Montana legislators must unite to protect troubled youth

Thursday, March 14, 2019

Unfortunately, just because a legislative proposal would correct a thoroughly documented problem, has strong support and virtually no opposition doesn’t guarantee it will survive the Montana Legislature.

But whenever a handful of legislators nearly succeed in killing a badly needed bill, Montanans must demand a good explanation.

Senate Bill 267, sponsored by Sen. Diane Sands, a Missoula Democrat, at the request of Rep. Zac Perry, D-Hungry Horse, is the legislation that would finally create some accountability and bring real oversight to alternative programs that promise to treat troubled youth. As a recent Missoulian investigative series showed in abundant detail, these programs are licensed in the state of Montana under a system that cursory inspection system, and complaints never result in significant corrective action. The state-appointed board is stacked with people who run the same programs they are supposed to oversee, and operates with almost no transparency.

Sands’ legislation would dismantle the board and shift the responsibility for inspecting, licensing and reprimanding alternative treatment programs to the state agency with the most experience and expertise in overseeing similar youth programs: the Department of Public Health and Human Services.

DPHHS has testified in support of the bill. Even members of the board that would be disbanded have spoken in favor of the bill. Indeed, no one has publicly testified against it.

Yet five legislators on the Senate Public Health, Welfare and Safety Committee nearly succeeded in tabling the bill last month, which would have effectively killed it for the session. And even after two legislators changed their votes to allow the bill out of committee, three continued to oppose it: Sen. Steve Hinebauch, R-Wibaux; Sen. Cary Smith, R-Billings; and Sen. Al Olszewski, R-Kalispell voted against it by proxy.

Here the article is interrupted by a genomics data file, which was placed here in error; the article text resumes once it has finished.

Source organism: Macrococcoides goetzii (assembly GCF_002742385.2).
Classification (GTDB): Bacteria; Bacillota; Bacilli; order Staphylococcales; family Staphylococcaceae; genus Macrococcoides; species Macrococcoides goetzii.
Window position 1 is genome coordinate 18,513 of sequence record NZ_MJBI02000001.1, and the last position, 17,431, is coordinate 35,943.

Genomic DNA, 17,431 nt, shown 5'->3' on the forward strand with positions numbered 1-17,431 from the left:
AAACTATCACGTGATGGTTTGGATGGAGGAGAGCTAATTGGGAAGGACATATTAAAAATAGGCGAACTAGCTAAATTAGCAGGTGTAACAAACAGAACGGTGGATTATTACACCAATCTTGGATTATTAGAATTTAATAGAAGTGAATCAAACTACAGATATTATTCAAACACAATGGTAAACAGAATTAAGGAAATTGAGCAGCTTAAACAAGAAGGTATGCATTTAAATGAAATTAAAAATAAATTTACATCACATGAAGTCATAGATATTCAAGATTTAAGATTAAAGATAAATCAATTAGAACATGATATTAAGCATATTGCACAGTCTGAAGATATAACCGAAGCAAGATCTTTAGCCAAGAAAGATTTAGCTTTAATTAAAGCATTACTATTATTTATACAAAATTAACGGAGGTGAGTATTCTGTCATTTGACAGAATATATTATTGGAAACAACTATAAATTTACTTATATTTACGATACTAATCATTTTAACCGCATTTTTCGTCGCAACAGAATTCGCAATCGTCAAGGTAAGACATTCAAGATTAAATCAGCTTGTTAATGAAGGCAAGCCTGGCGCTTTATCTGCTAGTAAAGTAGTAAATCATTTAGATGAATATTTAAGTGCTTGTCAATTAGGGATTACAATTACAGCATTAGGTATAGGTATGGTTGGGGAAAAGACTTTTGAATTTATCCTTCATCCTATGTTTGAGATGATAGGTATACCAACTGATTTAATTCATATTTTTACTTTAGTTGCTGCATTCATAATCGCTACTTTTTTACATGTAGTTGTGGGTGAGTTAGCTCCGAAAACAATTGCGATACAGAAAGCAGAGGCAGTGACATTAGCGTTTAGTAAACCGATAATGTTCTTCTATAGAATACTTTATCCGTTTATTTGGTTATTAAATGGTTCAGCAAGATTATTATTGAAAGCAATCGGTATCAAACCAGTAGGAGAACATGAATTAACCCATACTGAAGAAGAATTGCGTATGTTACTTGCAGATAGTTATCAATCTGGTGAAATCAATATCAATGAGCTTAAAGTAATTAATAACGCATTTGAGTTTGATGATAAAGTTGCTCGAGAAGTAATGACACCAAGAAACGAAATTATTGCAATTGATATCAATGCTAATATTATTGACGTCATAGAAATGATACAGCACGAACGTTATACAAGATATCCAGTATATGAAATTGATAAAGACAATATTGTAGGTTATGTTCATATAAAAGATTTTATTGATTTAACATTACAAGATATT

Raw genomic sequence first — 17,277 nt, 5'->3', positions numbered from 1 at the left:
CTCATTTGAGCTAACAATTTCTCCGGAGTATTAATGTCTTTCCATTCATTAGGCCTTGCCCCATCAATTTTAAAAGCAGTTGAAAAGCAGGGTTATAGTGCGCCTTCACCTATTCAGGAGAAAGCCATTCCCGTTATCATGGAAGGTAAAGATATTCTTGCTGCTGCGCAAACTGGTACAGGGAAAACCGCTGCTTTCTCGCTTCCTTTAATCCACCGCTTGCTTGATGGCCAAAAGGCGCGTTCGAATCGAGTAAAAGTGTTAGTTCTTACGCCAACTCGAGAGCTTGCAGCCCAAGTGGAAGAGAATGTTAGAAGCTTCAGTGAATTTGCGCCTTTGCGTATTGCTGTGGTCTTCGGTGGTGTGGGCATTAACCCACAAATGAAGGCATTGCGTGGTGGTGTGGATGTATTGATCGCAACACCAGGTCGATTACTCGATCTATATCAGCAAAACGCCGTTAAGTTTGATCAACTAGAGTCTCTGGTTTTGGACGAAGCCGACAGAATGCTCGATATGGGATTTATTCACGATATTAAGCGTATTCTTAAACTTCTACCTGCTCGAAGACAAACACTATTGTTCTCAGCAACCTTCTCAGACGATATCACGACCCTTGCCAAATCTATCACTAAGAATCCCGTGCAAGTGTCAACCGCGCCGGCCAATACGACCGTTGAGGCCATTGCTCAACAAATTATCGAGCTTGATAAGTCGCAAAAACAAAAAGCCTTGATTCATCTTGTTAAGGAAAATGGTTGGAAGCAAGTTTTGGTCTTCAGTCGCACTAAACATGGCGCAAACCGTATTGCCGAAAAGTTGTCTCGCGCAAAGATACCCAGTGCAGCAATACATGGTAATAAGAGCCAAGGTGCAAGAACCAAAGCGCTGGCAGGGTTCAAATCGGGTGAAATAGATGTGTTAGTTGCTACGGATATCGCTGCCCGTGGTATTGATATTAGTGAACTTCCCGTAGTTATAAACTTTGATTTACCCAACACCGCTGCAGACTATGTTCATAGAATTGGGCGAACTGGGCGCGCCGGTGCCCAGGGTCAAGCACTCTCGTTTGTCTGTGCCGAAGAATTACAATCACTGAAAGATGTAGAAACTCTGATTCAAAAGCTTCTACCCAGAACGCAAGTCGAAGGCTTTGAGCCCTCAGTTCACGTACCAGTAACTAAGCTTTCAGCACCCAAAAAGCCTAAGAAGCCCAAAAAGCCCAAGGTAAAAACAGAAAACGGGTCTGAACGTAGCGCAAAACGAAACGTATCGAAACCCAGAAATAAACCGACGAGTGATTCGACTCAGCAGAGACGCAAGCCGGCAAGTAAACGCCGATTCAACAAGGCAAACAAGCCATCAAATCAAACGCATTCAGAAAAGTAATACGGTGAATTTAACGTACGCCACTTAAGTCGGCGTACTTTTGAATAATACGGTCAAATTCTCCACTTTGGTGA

The specious reasoning given for this opposition was that they worried about overtaxing the already heavily burdened DPHHS, and that they didn’t want to see DPHHS create new requirements that would unduly burden the programs. Apparently they would prefer to maintain the status quo that leaves vulnerable youth at risk.

Again, DPHHS administrators have testified that their agency is the most appropriate fit for these oversight duties, and that the agency is prepared to assume them. They further testified that no rule changes or new requirements would be made in the immediate future, allowing programs to continue operating under the same rules they have for years.

The critical difference is that DPHHS would actually hold these programs to these rules, adhering to well-established inspection and complaint processes. And because the heads of the programs would no longer be the ones responsible for overseeing this process, the system would be free at last from any conflict of interest. SB 267 now goes to the Senate floor for consideration.

Meanwhile, legislators on the House and Senate judiciary committees will hold hearings Friday, March 15, on two related bills.